’ Henry van de Velde (1863-1957) Principles of Modern Architectonic Beauty (1917) . of which it is an extension. and we recognise the meaning and justification of ornament in its function. This function consists in ‘structuring’ the form and not adorning it…The relations between the ‘structural and dynamographic’ ornament and the form or surfaces must be so intimate that the ornament will seem to have determined the form.• Van de Velde chair – ornament and structure indistinguishable ‘Ornament completes form.

• In many ensembles and room individual pieces of furniture absorbed into a larger spatial and plastic unity. Berlin . Havana Cigar Shop 1899.• Desire to extend beyond the object – whole interiors. Henry van de Velde.

1913-14. Germany . Cologne. Werkbund Theatre.Brussels • In 1892 Willy Finch (1854-1936) and Van de Velde inaugurate a decorative art movement based on Arts and Crafts Society • Van de Velde lectures follow Morris in defining art as the expression of joy in work but recognise the necessity of machine production – a contradiction never resolved Van de Velde.

Victor Horta (18611947) • Beaux-Arts training. 10 years of work in a neoclassical style modified by structural rationalism of Viollet-leDuc • 1893 private house for Emile Tassel • First in a series of houses for the Belgian professional elite • Combination of Violletle-Duc’s exposed metal structure with ornamental motifs from the French and English decorative arts .

accented by the use of glass and mirror (recall theatre foyers – houses intended for social display) • Structure dissolves into ornament Hotel Van Eetvelde. spatially fluid connections. the visual and social hub of the house • Reception rooms and conservatories of the piano nobile. Solvay.• Tassel. 1895 . Van Eetvelde all designed between 1892 and 1895 ingenious range of solutions to narrow sites in Brussels • Plan divided into 3 sections – middle is the top-lit staircase.

stone. iron and glass • Internally: the framework is exposed . Brussels 1897-1900 (demolished 1965) • Built for the Belgian Workers’ Socialist Party • The principles of Viollet-le-Duc pursued to their logical conclusion • Brick and stone vernacular architecture exploited to reveal the construction: brick.Victor Horta Maison du Peuple.

political connotations • 1895 German art dealer Siegfried Bing opens a gallery in Paris called L’Art Nouveau • Van de Velde designed three rooms for it • Hector Guimard (1867-1942) integrates the new decorative principles into a coherent architectural style • Stronger allegiance to Viollet-le-Duc even than Horta’s • Maison Coilliot 1897.France • Art Nouveau in France closely related to that of Belgium but without the socialist. early work based on Viollet’s illustrations . Lille.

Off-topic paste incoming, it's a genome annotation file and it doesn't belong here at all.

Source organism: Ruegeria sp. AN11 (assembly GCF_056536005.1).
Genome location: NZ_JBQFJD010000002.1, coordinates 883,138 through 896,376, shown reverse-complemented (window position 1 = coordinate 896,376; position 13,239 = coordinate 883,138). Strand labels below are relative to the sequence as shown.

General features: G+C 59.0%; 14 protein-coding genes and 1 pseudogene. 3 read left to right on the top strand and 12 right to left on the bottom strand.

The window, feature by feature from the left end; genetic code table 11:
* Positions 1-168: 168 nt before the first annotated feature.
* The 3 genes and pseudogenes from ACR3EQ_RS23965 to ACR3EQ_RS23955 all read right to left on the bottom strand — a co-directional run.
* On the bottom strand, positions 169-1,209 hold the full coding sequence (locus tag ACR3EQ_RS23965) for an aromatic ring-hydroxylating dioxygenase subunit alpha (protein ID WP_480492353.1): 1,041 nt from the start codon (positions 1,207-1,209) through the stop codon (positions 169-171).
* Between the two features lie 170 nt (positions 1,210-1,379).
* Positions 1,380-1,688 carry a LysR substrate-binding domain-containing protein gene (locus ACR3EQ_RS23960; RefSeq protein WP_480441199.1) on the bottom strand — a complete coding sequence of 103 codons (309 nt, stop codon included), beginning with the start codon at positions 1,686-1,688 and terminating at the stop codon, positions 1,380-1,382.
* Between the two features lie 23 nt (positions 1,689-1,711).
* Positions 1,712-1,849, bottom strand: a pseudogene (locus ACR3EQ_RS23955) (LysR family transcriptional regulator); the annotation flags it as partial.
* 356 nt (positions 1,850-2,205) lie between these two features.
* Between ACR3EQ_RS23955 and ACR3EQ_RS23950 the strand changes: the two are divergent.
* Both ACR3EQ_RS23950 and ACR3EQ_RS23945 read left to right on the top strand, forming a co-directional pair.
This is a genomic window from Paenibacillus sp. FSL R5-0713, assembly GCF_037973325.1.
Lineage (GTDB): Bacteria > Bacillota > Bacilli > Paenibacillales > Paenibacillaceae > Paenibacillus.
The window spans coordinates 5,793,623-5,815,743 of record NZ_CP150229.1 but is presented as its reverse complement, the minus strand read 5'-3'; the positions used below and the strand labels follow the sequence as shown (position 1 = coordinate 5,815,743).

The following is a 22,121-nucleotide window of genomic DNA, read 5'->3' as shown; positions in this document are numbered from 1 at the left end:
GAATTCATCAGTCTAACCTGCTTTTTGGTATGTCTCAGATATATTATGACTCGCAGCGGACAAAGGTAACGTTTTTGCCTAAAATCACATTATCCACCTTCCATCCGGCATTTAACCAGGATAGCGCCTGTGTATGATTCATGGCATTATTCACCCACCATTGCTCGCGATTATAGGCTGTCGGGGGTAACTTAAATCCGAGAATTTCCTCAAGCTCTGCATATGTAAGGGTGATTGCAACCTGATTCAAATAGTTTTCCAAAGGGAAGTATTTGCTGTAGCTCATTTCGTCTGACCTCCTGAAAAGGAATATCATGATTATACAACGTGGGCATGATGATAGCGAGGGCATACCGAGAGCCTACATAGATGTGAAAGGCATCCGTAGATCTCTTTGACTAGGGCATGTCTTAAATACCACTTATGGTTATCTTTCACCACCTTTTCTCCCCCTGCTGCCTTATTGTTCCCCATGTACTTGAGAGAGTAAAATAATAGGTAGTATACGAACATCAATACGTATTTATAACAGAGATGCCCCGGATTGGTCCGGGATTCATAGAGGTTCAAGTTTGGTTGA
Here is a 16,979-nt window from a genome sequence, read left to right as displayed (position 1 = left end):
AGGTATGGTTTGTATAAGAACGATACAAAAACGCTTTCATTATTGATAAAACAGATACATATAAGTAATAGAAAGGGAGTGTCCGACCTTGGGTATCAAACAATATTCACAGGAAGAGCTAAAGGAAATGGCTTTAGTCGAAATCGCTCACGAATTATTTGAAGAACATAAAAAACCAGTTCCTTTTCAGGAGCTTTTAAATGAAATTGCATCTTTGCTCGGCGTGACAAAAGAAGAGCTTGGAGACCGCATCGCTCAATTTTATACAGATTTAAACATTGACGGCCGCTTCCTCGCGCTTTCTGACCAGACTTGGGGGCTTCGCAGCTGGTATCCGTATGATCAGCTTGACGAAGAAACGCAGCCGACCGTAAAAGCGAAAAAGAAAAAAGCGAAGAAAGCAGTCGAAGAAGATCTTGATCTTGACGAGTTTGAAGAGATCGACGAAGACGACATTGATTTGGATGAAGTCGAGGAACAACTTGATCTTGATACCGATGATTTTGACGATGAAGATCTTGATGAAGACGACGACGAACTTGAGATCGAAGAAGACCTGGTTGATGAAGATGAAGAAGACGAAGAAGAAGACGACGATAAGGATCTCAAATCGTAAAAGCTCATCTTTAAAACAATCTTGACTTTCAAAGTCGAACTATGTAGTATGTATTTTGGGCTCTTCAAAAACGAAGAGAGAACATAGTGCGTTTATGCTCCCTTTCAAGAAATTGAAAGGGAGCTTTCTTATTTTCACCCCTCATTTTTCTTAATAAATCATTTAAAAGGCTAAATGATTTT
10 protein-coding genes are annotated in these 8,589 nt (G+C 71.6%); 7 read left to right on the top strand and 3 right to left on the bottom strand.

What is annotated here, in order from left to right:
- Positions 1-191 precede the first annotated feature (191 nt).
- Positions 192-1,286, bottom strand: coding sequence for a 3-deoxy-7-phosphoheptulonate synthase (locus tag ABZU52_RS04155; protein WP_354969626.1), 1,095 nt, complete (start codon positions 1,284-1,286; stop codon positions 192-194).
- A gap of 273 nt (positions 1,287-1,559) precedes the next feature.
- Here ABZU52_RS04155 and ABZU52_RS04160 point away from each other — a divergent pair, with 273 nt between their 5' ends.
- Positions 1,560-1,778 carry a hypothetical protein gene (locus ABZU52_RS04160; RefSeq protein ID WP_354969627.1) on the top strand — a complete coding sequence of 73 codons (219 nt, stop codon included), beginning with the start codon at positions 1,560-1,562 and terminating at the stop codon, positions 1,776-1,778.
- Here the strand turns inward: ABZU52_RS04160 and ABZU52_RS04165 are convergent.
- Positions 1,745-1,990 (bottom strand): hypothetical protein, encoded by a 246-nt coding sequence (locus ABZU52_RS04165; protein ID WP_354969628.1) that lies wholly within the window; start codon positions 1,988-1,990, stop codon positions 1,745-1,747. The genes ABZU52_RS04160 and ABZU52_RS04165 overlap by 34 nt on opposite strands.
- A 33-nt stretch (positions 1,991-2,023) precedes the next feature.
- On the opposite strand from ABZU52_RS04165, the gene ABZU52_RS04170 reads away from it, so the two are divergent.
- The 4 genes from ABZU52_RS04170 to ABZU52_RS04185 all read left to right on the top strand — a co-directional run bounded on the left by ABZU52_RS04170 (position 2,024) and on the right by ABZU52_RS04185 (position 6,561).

he designs the Castle Beranger in Paris (1894-98) • In the Paris Metro entrances (c.1900) he pushed the analogy between metal structure and plant form further than anything Horta did .• Impressed by Horta’s work in Brussels.

support a rather high cupola. with bays filled with pale yellow stained glass. eight in number. like the sides. demolished in 1905 • One of the major achievements of Structural Rationalism. completed in 1901. alongside Horta’s Maison du Peuple ‘ main branches. The framework is of steel. 1902 . Humber de Romans concert hall. but the metal covered with mahogany…the result is the most elaborate roof ever conceived by a French architect.’ Fernand Mazade. pierced.• Guimard. through which an abundance of light finds its way into the hall.

he uses brick (groin vaults in the spirit of Viollet-le-Duc) Berlage’s furniture anticipates De Stijl and Constructivists . the other by a more rationalist approach.Dutch Art Nouveau • • Split into two groups. but instead of metal structures. influenced more by Violletle-Duc and Arts and Crafts Structural and rationalist influences pronounced in Hendrick Petrus Berlage (1856-1934) • • • Neo-Romanesque after 1890. uses Art Nouveau ornaments sparingly to emphasise structural junctions Houses organised with central top-lit halls. one influenced by the curvilinear Belgian movement. basic volumes articulated and structural materials exposed.

not the sketching of façades. Amsterdam 1897-1903 • • • • Competition 1883. A spatial envelope is established by means of walls whereby a space is manifested according to the complexity of the walling. he gets the commission This is an architecture of explicit construction: ‘Before all else the wall must be shown naked in all its sleek beauty and anything fixed on it must be shunned as an embarrassment’ ‘The art of the master builder lies in this. despite being awarded 4th place. while the granite marks the points of structural transference and bearing .’ Berlage The development of the overall layout and form was one of simplification Load-brearing brick structure is in accordance with the principles of Structural Rationalism.Berlage. Exchange. in the creation of space.

1915 • • • • • • The logic applied to individual buildings is taken into the immediate urban context but also the urban context and socio-political commitment in general Deplored the disurbanising tendency of the English garden city. postulated in the Exchange.Berlage. Amsterdam South. cities have a supreme cultural importance 1901: commissioned to prepare a plan for Amsterdam South The insistence on enclosure. some principles taken from Camillo Sitte Served by the mass transport of the electric tram 1915: revises the plan. is now taken to the street. incorporates Haussmann-like avenues in order to establish a continuity of the urban environment . 1901.